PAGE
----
Cal Poly students Reed Kellar, a construction management major, and Taylor Vaughan, a biochemistry major, work in Cal Poly Chemistry Professor Phil Costanzo’s research lab. Reed is cutting adhesive coupons, and Taylor is bonding fabrics.
A Cal Poly faculty member and several students, in collaboration with an East Coast company, have developed a new adhesive that has the potential to significantly impact the amount of consumer materials that are recycled in the U.S. and worldwide.
Professor Philip Costanzo has been developing a new glue in his Cal Poly laboratory in partnership with the technology development and consulting company Geisys Ventures, LLC (Geisys). Their public-private partnership is the basis for a joint commercial venture. So far, seven students have been involved in developing the ecology-friendly product.
“Working with Dr. Costanzo in undergraduate research and in partnership with Geisys Ventures has been an exciting and rewarding experience in multiple ways,” said Taylor Vaughan, a Cal Poly biochemistry major. “Seeing the positive progression of our project over the last few months has been invigorating. I have really enjoyed the hands-on learning environment and being a part of a fun group of people that also are passionate about chemistry and learning.”
Costanzo and Dr. Kristoffer Stokes, CEO of Geisys, combined their know-how in polymer science and industrial applications to generate a new type of glue. The technology began its life in the Costanzo lab with applications in biobased, fully recyclable coatings, and Stokes recognized adhesive recycling challenges in the textile and consumer electronics markets that technology could solve. The material is currently patent-pending, and the two entities recently formed a memorandum of understanding outlining their intent to collaborate on further development and commercialization of the product.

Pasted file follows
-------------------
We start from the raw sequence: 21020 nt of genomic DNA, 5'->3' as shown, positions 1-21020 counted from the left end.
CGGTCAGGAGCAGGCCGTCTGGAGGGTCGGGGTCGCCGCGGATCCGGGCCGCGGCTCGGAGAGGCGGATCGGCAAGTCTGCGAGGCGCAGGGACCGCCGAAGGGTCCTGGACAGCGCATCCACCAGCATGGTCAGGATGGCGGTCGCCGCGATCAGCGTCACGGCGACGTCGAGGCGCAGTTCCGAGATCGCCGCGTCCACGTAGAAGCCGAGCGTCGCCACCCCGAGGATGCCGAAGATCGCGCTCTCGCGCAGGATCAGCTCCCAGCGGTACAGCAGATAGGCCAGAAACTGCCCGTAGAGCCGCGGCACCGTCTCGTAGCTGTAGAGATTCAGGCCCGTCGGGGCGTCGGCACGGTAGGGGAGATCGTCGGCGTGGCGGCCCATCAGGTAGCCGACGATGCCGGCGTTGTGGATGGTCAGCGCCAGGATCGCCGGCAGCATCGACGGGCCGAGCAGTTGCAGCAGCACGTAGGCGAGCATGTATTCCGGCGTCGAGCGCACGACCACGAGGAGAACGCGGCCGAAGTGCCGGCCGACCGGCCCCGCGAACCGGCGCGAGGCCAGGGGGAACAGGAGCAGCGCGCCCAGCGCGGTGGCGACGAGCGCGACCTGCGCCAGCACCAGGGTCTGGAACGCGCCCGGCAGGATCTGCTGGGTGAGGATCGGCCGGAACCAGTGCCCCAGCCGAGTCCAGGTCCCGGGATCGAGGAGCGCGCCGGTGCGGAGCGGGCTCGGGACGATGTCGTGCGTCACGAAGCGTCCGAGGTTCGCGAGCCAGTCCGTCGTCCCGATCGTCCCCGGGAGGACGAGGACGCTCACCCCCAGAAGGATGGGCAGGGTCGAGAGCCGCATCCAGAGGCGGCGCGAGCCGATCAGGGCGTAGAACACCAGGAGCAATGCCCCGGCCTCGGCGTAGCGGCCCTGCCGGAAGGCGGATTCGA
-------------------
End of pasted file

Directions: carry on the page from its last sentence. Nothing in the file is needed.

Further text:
They created the new adhesive as an alternative to low-cost glues frequently used in consumer materials, such as clothing and electronics. Those glues tend to have bonded parts that are permanent, requiring energy-intensive recovery facilities to recycle. Thus, discarded products often end up in landfills.
“The goal is to significantly impact recycling and actually enable the circular economy,” Stokes said. “The part of the circle that has been completely neglected is this disassembly part. People talk about recycling plastics or using biobased materials, but rarely do you hear about disassembly of the item at the end of its life.”
Stokes said that adhesives that can be removed require either harmful solvents or extremely hot conditions. Many can’t readily be removed without destroying the whole item.
The aim of the Cal Poly-Geisys partnership is to manufacture and market a product that breaks down much more easily.
“This (new Cal Poly) technology will take a durable glue bonded item, and — after treatment — make the glued parts peel apart like sticky notes,” Costanzo said. “We are currently focusing on adhesives in garments but are particularly interested in larger markets like consumer electronics.”
Stokes said that many apparel items including rain jackets, performance athletic wear, and even intimate wear are glued at the seams.
“Often, glue holds dissimilar materials that cannot be recycled together,” he said. “By defeating the adhesive, you can break apart this composite and more readily recycle the components.”
The team used existing procedures and materials and incorporated novel chemistry linkages (a sequence of bonds that links one polymer chain to another), referred to as Diels-Alder linkages, into the product. Polymers are substances with large molecules and are the basis of many living organisms and man-made materials.
“The procedure is straightforward, scalable, and suitable for completion by undergraduates, which demonstrates the robustness of the system,” Costanzo said.
Geisys is planning manufacturing scaleup and exploring further partnerships with selected adhesive manufacturers.